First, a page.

"No, Clara, she is not," she said, with a slight smug smile. "And a blindfold seems unnecessary." She opened the door to the path, and to the small transport, almost invisible except for the pad lights, black body lost against the 4am sky.
Onboard, van Vliet stowed Dr. Ziegler's luggage and then went to the flight deck, as Widowmaker handed out fake passports. "These are already stamped with dates of entry. Sombra will add them to Mexican border control's systems once we're safely down. But show them to no one, if you can avoid it."
"Course not, luv," Lena said, smirking at "Linda Oxford"'s information, memorising it, quickly.
"I know you know," her wife replied. "But..."
"...what kind of name is 'Angelica Steenbakker'? Why have you saddled me with that monstrosity? It is terrible! And the picture is worse."
"It is a photograph that will, I hope, remind you not to use it," the blue assassin said, and her wife laughed.
"Everyone ready?" Clara called from the front cabin, as Tracer put on her headphones, motioning to Angela to do the same.
Angela smirked back at her. "It is hardly the first time I have been in a military transport, and you know it."
Widowmaker checked everyone, sat down, strapped in, and pulled her helmet's microphone into place. "Passengers and payload secure. You may launch."
"How long a flight is this going to" the doctor said, as the transport shot forward, then up, pulling just under 4Gs.
Oh my, she thought, feeling a bit fuzzy around the edges. It's been a while since I've been on one of these... I'd forgot how... She felt her brain start to fuzz, jut a little, before her nanites intercepted the problem, solving it. She turned her head, as best she could, looking over to Widowmaker, placidly sitting down the row from her, unperturbed, as if between stops on the metro.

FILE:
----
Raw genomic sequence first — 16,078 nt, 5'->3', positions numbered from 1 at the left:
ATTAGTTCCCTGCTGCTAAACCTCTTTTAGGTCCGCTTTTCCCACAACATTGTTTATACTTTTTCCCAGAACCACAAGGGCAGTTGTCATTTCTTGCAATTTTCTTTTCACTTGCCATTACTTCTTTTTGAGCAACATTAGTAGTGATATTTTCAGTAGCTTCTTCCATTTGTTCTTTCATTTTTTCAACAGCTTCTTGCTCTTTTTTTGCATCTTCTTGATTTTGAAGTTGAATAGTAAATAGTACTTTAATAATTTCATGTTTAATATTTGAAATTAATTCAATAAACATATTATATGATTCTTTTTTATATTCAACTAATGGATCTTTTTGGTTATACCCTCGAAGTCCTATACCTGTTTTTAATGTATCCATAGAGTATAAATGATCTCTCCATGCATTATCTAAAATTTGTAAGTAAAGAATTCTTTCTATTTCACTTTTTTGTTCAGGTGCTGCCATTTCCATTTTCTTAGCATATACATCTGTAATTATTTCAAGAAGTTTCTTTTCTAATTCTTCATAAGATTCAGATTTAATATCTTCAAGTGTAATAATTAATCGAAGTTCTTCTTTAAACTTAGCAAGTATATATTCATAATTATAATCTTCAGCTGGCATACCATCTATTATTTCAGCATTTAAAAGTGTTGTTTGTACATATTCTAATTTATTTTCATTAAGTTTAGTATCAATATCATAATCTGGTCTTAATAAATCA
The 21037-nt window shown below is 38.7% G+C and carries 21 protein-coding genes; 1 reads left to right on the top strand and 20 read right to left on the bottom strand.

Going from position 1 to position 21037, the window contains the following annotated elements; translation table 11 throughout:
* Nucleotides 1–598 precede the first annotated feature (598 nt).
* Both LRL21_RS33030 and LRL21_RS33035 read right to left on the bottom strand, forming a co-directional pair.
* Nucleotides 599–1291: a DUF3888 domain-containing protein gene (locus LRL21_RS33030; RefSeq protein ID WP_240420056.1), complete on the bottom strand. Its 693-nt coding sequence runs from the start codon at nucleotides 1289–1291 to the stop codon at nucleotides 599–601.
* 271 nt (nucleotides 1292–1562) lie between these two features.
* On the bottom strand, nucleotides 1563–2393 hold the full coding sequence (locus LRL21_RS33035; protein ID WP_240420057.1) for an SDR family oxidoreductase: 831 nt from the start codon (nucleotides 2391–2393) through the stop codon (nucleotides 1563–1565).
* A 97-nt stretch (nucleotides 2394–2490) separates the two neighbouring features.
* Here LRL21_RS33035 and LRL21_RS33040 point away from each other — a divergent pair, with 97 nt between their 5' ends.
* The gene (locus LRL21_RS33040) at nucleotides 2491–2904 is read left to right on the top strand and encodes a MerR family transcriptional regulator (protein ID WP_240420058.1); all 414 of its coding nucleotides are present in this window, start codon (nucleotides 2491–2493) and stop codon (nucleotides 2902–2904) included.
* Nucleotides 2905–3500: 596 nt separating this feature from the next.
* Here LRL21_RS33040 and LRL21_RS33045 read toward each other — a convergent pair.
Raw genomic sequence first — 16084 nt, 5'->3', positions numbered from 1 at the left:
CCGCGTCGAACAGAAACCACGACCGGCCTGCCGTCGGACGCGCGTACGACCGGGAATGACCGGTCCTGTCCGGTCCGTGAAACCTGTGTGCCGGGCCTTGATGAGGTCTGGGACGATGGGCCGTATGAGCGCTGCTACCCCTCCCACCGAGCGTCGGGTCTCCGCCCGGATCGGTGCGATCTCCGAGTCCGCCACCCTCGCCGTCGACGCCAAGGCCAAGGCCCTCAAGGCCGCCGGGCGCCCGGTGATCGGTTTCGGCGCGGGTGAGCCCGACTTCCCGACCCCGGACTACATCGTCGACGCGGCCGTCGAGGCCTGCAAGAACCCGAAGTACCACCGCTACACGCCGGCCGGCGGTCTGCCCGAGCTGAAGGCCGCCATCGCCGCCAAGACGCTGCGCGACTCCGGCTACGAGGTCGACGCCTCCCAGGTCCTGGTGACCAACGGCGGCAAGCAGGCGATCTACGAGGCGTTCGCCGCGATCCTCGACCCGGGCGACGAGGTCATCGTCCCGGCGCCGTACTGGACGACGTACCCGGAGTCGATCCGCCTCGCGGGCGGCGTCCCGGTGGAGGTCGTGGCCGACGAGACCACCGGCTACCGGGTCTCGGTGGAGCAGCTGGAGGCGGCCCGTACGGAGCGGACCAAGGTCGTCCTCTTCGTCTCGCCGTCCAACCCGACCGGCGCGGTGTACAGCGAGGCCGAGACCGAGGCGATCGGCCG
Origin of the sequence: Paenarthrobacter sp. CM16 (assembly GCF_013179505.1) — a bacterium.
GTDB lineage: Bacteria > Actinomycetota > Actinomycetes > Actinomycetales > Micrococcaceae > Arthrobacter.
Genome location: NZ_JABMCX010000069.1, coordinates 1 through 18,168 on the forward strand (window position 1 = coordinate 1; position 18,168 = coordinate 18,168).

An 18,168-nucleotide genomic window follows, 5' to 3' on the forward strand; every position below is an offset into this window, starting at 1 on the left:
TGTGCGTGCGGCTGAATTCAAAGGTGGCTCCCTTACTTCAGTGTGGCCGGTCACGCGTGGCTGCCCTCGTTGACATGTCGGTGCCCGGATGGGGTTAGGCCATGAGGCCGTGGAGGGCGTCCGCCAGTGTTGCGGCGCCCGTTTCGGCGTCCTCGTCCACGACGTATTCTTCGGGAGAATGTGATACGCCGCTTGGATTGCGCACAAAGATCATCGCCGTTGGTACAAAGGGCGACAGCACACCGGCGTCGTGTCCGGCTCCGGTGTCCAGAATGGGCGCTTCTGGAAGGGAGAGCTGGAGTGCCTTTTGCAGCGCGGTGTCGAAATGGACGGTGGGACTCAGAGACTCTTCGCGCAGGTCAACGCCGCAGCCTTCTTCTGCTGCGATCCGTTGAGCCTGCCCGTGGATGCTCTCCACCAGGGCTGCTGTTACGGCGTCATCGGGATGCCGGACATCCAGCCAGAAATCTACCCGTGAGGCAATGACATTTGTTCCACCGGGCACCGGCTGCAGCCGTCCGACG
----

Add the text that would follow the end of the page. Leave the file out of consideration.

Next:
"Amélie, do you feel all right?" she asked, with a bit of effort. "Are you feeling any unanticipated effects?"
"I am built for this," she replied. "But I admit... it does feel easier than usual."
"I'm good - thanks for askin'!" Venom interjected, between them, and Widowmaker reached over, and bopped her forehead with one fingernail. "Ow! Careful, love, four Gs!"
"Were I not careful, you would not be conscious, ma petite agace."
"That's funny, normally y'don't like me quiet," she said, leaning over a bit, as if to bite her wife's shoulder.
"Clara," Angela asked, over comms, in German, "are they always like this on missions together?"
"Yes," van Vliet replied, also in German. "You had better get used to it now. They will not stop."
The doctor chortled. "Thank you. I will try."
"It took me months."
"I understand completely."
"It's the only thing left that makes any sense," Morrison said. "It has to be him."
Ana thought her way through the timeline again. It could work... but it requires a lot of very large leaps.
"Who else could've brought in exotic matter? It had to have come from the moon." He gestured with his hands, one by his face, open, the other, in front of his chest, a fist. "You can't generate it on Earth, not safely, not in any quantity, or more countries would've done it by now. He caused the Slipstream failure, to create her, and he brought her back from it, him and Ziegler, when he was ready. He used them both to get back down planetside. This time, of course, with diplomatic immunity - and, no doubt, more exotic matter."